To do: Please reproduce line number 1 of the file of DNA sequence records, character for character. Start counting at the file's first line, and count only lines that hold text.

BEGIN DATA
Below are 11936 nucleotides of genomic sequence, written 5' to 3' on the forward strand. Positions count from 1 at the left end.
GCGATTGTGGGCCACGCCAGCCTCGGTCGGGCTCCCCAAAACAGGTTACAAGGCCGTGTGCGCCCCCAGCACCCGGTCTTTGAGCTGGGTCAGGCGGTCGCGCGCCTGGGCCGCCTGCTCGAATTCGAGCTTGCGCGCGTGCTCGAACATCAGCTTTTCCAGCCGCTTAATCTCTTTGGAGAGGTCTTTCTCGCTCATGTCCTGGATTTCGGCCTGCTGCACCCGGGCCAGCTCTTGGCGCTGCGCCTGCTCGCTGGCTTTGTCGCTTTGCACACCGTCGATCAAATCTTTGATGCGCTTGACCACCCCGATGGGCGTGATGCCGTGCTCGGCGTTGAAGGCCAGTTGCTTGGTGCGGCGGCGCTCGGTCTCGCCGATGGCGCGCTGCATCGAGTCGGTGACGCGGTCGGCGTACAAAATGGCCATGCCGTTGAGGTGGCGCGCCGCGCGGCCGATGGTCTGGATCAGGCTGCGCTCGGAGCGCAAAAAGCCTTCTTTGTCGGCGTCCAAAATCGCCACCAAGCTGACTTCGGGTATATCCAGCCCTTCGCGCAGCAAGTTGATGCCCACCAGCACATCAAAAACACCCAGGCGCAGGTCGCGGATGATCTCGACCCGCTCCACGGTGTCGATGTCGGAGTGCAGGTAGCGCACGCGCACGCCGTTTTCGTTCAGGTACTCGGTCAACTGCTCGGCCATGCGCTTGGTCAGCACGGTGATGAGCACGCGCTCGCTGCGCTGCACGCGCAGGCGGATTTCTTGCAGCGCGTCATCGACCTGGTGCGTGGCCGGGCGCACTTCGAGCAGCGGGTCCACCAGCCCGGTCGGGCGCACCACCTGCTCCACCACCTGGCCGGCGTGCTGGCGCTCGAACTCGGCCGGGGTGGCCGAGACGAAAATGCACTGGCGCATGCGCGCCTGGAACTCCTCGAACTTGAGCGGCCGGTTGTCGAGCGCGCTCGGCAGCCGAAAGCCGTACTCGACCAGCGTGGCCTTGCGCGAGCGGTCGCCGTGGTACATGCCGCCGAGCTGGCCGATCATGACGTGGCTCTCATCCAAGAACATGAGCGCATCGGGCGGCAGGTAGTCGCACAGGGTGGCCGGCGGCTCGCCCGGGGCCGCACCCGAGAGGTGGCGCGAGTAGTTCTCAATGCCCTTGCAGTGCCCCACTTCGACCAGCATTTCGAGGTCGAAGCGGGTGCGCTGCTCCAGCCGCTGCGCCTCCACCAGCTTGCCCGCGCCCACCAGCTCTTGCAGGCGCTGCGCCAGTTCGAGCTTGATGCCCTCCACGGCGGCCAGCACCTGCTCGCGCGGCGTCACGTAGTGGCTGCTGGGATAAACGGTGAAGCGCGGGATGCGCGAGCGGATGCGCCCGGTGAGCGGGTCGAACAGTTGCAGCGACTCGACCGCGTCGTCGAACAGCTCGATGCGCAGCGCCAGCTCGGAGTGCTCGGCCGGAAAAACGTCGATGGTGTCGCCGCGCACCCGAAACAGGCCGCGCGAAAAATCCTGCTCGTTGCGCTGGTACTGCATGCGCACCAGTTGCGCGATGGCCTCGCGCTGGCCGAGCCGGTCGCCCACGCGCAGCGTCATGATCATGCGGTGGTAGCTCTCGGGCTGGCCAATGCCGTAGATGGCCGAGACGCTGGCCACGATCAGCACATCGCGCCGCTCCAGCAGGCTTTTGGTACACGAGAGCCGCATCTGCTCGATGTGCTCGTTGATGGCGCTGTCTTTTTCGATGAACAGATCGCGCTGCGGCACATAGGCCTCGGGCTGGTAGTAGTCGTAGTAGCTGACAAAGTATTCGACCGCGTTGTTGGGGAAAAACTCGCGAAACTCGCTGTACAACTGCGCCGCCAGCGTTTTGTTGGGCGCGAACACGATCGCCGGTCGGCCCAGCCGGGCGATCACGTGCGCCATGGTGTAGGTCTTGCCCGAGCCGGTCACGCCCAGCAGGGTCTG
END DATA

Below are 11936 nucleotides of genomic sequence, written 5' to 3' on the forward strand. Positions count from 1 at the left end.